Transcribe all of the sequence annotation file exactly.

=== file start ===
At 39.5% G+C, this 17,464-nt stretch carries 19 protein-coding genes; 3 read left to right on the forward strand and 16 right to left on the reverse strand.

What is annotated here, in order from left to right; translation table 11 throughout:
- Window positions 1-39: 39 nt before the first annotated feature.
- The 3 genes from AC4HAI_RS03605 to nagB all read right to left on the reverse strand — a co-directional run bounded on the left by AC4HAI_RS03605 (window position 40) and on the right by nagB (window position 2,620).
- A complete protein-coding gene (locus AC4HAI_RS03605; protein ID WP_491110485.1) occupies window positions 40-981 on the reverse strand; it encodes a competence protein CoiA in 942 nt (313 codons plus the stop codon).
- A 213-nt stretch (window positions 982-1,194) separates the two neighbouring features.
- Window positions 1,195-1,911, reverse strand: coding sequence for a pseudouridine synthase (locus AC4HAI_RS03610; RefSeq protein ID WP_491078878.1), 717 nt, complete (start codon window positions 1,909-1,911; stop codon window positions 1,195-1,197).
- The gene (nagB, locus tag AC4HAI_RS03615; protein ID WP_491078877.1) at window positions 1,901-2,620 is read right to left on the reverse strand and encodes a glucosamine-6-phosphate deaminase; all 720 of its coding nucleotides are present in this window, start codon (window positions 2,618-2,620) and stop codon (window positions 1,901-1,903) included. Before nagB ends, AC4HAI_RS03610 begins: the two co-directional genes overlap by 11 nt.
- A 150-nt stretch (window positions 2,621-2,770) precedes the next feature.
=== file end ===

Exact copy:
At 39.5% G+C, this 17,464-nt stretch carries 19 protein-coding genes; 3 read left to right on the forward strand and 16 right to left on the reverse strand.

What is annotated here, in order from left to right; translation table 11 throughout:
- Window positions 1-39: 39 nt before the first annotated feature.
- The 3 genes from AC4HAI_RS03605 to nagB all read right to left on the reverse strand — a co-directional run bounded on the left by AC4HAI_RS03605 (window position 40) and on the right by nagB (window position 2,620).
- A complete protein-coding gene (locus AC4HAI_RS03605; protein ID WP_491110485.1) occupies window positions 40-981 on the reverse strand; it encodes a competence protein CoiA in 942 nt (313 codons plus the stop codon).
- A 213-nt stretch (window positions 982-1,194) separates the two neighbouring features.
- Window positions 1,195-1,911, reverse strand: coding sequence for a pseudouridine synthase (locus AC4HAI_RS03610; RefSeq protein ID WP_491078878.1), 717 nt, complete (start codon window positions 1,909-1,911; stop codon window positions 1,195-1,197).
- The gene (nagB, locus tag AC4HAI_RS03615; protein ID WP_491078877.1) at window positions 1,901-2,620 is read right to left on the reverse strand and encodes a glucosamine-6-phosphate deaminase; all 720 of its coding nucleotides are present in this window, start codon (window positions 2,618-2,620) and stop codon (window positions 1,901-1,903) included. Before nagB ends, AC4HAI_RS03610 begins: the two co-directional genes overlap by 11 nt.
- A 150-nt stretch (window positions 2,621-2,770) precedes the next feature.